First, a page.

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  #146  
Old 10-28-2021, 09:53 AM
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Nick Pacific Nick Pacific is offline
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Yeah, whenever I'm struggling with late releases it seems like this is at the root of it.





The power was mostly there I think, but man did I have a lot of early releases. I caught myself a few times getting too much over my toes, failing to do this:



but towards the end of the round, I think I was pretty much just gassed and I was late releasing everything. Then I tried a few times to get a good drive on the finishing hole and pulled everything, trying too hard.
Almost all of my early releases are when I'm rounding too much. If I concentrate (during practice) on pulling the disc in tight to my chest, in a straight line, the discs shoots out and is almost never early released. I think the very nature of rounding, where the disc is out way in front of your chest with at least a foot or more of space (and your arm is straighter than it should be, never getting to a 90 degree bend) can cause you to early release because the disc is off the line, to the left of the line (RHBH) and will shoot off to the left side, often early.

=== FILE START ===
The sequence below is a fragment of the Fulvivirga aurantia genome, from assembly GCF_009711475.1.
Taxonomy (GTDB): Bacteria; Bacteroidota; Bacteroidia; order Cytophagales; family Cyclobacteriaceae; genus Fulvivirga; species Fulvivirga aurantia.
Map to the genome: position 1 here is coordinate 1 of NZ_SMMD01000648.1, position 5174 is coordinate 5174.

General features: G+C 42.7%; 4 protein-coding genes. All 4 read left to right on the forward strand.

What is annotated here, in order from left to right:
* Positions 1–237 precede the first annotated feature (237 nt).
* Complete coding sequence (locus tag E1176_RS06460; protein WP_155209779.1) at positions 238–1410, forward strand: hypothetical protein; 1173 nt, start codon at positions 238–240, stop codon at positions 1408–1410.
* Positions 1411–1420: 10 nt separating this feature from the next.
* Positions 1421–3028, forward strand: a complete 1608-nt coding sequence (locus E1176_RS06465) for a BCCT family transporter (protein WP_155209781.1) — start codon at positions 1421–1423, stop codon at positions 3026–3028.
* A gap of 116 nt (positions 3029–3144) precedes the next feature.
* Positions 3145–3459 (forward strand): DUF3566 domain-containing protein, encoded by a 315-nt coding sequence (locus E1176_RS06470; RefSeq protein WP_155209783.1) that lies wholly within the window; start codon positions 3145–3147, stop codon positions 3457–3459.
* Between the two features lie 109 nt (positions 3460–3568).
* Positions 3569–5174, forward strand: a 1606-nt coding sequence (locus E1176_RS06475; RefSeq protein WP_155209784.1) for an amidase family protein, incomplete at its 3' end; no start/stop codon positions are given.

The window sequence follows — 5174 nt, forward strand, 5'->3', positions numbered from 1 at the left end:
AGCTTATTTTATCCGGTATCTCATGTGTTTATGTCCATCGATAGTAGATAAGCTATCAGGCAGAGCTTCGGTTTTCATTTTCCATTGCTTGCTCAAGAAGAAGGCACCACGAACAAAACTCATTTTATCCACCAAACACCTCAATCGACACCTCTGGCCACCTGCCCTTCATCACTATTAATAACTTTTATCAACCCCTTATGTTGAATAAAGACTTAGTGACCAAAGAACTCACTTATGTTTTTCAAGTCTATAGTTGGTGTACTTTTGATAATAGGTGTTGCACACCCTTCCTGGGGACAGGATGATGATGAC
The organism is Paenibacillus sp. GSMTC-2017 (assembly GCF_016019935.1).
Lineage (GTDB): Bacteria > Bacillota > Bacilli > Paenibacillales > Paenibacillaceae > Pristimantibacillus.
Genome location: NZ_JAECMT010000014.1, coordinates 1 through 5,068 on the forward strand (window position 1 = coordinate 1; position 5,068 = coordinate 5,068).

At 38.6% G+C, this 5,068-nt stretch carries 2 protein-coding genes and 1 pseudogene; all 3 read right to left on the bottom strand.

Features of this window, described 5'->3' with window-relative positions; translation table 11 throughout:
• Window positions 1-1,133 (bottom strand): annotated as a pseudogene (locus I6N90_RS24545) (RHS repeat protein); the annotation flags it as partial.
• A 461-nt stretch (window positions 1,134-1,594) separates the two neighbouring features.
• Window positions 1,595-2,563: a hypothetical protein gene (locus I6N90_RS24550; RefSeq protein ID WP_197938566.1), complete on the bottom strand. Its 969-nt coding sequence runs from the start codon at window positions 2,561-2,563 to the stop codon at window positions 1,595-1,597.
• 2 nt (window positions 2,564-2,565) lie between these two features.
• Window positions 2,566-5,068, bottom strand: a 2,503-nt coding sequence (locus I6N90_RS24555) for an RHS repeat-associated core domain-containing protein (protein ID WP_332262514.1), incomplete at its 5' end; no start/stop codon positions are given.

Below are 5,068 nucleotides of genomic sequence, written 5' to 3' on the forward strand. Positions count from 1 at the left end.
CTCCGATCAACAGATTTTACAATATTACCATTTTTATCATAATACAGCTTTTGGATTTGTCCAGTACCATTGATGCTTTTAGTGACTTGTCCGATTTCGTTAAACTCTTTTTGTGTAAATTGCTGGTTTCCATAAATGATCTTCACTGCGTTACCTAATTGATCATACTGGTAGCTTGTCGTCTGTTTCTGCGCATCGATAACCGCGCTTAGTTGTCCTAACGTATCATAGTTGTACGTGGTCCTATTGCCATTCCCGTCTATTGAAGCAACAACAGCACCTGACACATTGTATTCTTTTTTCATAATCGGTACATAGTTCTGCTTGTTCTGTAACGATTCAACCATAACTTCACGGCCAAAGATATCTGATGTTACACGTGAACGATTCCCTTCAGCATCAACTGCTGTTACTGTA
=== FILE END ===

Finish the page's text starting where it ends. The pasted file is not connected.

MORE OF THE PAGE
One way to make sure you're not rounding, and that the disc gets pulled into your chest area tight (bent elbow 90 degrees) is to slow down that early part of the throw, from the X step to the initial pull through, just like I mentioned above. When you slow down that part, getting the disc to come into your chest and getting your elbow bent is a lot easier because everything is moving slower.